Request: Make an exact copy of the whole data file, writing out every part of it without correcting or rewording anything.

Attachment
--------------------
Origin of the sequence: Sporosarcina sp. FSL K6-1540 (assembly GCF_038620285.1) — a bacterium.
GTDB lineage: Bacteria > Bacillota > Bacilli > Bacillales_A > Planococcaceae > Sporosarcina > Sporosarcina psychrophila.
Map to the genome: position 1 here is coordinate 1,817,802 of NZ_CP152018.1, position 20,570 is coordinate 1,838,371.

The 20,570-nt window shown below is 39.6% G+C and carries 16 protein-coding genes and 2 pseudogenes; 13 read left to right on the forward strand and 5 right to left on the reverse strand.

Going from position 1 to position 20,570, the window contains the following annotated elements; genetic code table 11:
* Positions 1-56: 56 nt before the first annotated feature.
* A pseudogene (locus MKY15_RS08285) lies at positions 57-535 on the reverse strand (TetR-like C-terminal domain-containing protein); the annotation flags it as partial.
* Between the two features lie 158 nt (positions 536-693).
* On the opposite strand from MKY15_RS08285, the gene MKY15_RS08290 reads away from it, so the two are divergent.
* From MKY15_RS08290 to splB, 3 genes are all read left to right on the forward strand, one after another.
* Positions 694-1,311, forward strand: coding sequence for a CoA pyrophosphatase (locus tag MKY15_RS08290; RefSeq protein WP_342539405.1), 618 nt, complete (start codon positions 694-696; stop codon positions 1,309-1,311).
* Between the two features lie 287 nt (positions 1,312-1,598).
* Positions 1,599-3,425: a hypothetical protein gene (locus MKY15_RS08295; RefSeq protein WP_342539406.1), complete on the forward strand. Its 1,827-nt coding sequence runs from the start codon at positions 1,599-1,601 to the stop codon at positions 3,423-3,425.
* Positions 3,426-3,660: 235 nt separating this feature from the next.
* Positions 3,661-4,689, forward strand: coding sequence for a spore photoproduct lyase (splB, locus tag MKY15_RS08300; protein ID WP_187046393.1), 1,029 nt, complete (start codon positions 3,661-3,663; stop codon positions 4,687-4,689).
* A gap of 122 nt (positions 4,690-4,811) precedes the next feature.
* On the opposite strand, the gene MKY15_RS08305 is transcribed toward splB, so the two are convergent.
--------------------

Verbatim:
Origin of the sequence: Sporosarcina sp. FSL K6-1540 (assembly GCF_038620285.1) — a bacterium.
GTDB lineage: Bacteria > Bacillota > Bacilli > Bacillales_A > Planococcaceae > Sporosarcina > Sporosarcina psychrophila.
Map to the genome: position 1 here is coordinate 1,817,802 of NZ_CP152018.1, position 20,570 is coordinate 1,838,371.

The 20,570-nt window shown below is 39.6% G+C and carries 16 protein-coding genes and 2 pseudogenes; 13 read left to right on the forward strand and 5 right to left on the reverse strand.

Going from position 1 to position 20,570, the window contains the following annotated elements; genetic code table 11:
* Positions 1-56: 56 nt before the first annotated feature.
* A pseudogene (locus MKY15_RS08285) lies at positions 57-535 on the reverse strand (TetR-like C-terminal domain-containing protein); the annotation flags it as partial.
* Between the two features lie 158 nt (positions 536-693).
* On the opposite strand from MKY15_RS08285, the gene MKY15_RS08290 reads away from it, so the two are divergent.
* From MKY15_RS08290 to splB, 3 genes are all read left to right on the forward strand, one after another.
* Positions 694-1,311, forward strand: coding sequence for a CoA pyrophosphatase (locus tag MKY15_RS08290; RefSeq protein WP_342539405.1), 618 nt, complete (start codon positions 694-696; stop codon positions 1,309-1,311).
* Between the two features lie 287 nt (positions 1,312-1,598).
* Positions 1,599-3,425: a hypothetical protein gene (locus MKY15_RS08295; RefSeq protein WP_342539406.1), complete on the forward strand. Its 1,827-nt coding sequence runs from the start codon at positions 1,599-1,601 to the stop codon at positions 3,423-3,425.
* Positions 3,426-3,660: 235 nt separating this feature from the next.
* Positions 3,661-4,689, forward strand: coding sequence for a spore photoproduct lyase (splB, locus tag MKY15_RS08300; protein ID WP_187046393.1), 1,029 nt, complete (start codon positions 3,661-3,663; stop codon positions 4,687-4,689).
* A gap of 122 nt (positions 4,690-4,811) precedes the next feature.
* On the opposite strand, the gene MKY15_RS08305 is transcribed toward splB, so the two are convergent.